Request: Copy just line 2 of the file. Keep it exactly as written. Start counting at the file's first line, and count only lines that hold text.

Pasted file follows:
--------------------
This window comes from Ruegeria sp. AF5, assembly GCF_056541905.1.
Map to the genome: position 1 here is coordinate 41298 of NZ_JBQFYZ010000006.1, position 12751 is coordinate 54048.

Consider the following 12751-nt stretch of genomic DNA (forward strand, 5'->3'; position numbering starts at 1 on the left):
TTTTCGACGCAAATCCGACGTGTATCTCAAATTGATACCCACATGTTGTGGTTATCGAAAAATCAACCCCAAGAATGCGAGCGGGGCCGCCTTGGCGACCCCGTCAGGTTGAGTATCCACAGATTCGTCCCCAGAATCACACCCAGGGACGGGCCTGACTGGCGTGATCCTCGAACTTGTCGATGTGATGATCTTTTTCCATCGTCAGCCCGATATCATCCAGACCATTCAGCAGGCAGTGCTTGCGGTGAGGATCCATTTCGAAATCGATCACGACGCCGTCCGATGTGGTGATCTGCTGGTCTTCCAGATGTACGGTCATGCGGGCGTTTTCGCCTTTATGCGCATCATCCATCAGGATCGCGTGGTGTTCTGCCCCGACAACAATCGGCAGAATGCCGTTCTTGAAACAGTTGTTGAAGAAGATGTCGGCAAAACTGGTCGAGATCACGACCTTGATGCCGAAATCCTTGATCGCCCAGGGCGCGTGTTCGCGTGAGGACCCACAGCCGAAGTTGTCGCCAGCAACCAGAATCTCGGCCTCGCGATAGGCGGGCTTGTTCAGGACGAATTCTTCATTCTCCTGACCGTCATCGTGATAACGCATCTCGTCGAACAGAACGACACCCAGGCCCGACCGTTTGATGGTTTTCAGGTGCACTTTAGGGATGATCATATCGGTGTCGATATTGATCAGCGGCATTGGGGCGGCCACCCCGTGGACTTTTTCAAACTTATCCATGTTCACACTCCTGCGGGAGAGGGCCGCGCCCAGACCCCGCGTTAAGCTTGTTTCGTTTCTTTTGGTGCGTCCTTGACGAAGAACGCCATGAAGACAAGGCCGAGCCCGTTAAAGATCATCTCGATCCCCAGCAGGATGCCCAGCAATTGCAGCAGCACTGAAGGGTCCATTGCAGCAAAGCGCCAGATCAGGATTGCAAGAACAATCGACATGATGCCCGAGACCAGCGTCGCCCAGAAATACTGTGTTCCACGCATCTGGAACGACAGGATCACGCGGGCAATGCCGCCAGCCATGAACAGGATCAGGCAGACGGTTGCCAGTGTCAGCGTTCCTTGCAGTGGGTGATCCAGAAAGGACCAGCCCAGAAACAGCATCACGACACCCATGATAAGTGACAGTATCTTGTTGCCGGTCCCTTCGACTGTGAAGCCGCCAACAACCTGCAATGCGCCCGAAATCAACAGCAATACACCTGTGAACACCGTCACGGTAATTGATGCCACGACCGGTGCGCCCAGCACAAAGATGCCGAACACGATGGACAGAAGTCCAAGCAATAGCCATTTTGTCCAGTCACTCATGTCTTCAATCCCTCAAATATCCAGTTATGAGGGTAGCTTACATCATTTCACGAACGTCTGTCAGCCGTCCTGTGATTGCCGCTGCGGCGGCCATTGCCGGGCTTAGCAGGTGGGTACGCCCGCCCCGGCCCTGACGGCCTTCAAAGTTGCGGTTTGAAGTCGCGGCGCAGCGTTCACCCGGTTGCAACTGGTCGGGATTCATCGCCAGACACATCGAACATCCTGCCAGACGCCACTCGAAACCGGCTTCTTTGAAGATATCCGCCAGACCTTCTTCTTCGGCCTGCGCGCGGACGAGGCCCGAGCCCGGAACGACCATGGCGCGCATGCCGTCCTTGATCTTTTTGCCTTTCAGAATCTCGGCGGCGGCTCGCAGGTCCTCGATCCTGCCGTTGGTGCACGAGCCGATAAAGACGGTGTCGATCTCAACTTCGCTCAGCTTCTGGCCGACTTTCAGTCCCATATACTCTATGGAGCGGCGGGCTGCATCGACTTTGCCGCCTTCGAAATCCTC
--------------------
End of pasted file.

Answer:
Map to the genome: position 1 here is coordinate 41298 of NZ_JBQFYZ010000006.1, position 12751 is coordinate 54048.